“We had people who were coming here to report crimes, saying ‘someone stole my medicine.’ We’re like ‘bullcrap.’ We’re not taking all these reports which will run up our crime stats and take time for officers to write bogus reports so you can use that report to get more drugs. We told doctors to stop sending people to us.”
The problem is so bad at this point that Ramsay’s officers (and in many other departments) carry Narcan, a drug that can mitigate the effects of an opioid overdose, potentially saving lives. Lots of heroin is now laced with fentanyl, which according to the Centers for Disease Control and Prevention is 50 to 100 times more potent than morphine. Narcan is not only to administer to the public, but to his officers after touching powdery substances, since fentanyl can be absorbed through the skin and sometimes through a rubber glove, according to Ramsay, and very small amounts can be lethal.
Ramsay said more drugs than ever are coming into communities and he hopes to push back as much as possible, though he said the war on drugs is not winnable. The best result would be reducing the negative effects, he said. He is planning to use his canines more and has directed his officers to be diligent when looking for signs of drug use or possession during traffic stops. Ramsay also recently hired a new director for the narcotics unit, Vince Weiner, who he says has a “wealth of knowledge and experience” in law enforcement. The dogs were bought at Weiner’s request.
Ramsay compares the effort to stop drug use to America’s war in Afghanistan. It is long, ongoing and likely will not be solved.
“Where there’s a will, there’s a way. Where there is a demand, there is a supply. Doesn’t matter if it’s Prohibition, they didn’t stop alcohol. When there’s a prohibition on illegal drugs, it’s never stopped them,” Ramsay said. “There’s so much money here, there’s too much financial reward for people who don’t want to get a real job. They figure if they get arrested, it’s just part of doing business. I’ll do my time and get out.”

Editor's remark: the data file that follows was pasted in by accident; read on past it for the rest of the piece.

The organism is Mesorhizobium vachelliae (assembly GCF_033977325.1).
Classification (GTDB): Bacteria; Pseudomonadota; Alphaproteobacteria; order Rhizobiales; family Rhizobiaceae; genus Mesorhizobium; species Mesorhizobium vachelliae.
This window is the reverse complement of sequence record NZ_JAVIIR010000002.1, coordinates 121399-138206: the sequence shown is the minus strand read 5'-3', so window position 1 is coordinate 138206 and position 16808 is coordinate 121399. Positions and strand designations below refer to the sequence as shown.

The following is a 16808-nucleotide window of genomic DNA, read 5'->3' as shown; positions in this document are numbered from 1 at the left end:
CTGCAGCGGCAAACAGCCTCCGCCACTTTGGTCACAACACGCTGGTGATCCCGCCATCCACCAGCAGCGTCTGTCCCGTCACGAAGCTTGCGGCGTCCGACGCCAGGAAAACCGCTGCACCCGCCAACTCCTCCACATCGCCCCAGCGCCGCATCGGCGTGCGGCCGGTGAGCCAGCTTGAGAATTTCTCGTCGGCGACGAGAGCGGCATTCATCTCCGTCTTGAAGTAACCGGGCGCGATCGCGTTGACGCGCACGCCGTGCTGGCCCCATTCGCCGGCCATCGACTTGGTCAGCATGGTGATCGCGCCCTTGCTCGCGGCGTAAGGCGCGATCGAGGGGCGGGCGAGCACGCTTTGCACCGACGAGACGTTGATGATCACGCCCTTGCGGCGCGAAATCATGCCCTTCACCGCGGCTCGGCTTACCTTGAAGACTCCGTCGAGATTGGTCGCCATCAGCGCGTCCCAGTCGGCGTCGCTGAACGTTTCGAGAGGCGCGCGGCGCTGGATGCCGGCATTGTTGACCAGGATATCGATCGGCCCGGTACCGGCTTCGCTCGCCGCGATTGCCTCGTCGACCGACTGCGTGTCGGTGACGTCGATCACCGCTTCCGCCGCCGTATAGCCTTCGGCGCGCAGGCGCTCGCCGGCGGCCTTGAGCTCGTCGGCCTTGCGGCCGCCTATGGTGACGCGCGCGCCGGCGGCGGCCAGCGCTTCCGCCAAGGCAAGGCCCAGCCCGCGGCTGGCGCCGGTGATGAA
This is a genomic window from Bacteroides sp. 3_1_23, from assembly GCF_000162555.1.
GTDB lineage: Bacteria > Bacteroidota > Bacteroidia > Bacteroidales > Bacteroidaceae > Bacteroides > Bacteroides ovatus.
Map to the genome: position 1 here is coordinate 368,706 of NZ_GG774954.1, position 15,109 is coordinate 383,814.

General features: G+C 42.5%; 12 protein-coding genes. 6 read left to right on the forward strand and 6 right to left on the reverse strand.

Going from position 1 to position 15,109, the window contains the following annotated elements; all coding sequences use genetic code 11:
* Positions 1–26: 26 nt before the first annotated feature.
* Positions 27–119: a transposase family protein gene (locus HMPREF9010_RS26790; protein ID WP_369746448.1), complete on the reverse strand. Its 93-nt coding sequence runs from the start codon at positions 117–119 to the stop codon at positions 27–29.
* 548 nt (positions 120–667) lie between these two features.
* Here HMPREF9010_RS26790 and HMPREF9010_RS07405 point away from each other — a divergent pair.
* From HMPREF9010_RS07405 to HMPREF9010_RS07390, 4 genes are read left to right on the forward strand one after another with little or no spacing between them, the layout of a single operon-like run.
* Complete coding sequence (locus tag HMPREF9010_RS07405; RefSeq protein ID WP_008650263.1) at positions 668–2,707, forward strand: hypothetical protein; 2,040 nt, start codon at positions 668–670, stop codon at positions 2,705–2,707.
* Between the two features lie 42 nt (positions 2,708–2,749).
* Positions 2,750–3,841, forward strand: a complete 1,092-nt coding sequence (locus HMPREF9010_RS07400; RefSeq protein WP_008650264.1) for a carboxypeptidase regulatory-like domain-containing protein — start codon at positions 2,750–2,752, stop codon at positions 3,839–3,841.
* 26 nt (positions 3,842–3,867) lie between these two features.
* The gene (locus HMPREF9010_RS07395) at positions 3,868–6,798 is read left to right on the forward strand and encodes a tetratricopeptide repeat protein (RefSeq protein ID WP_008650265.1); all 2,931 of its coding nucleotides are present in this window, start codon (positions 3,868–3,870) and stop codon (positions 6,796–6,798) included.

The Seven-Mile Bridge Run returns on Saturday, April 17, after a hiatus due to COVID-19.
Motorists and residents should plan accordingly and help spread the word as the bridge will be shut down in both directions for three hours, according to Monroe County Sheriff’s Office spokesman Adam Linhardt.
Plan to be across the bridge by 6 a.m. to avoid being stuck on one side or the other.
Traffic flow will resume at approximately 9 a.m.
Motorists and residents should expect delays, Linhardt said.
Runners will start from the west side of the bridge and run toward the east side of the bridge this year.
Spectators will not be allowed.
For information, visit http://www.7mbrun.com.
Florida Keys Environmental Coalition Executive Director Barry Wray discusses his organization’s concerns about the release of genetically modified mosquitoes in the Keys.
Also on today’s show:
• J.W. Cooke, Key West Citizen Managing Editor
• Mike Forster, Monroe County Commissioner
• Chris Seymour, Key West Citizen Executive Editor
• Theresa Axford, Monroe County Schools Superintendent
• Dave Turner, Key Colony Beach City Administrator
• Steve Estes, News Barometer Editor and Publisher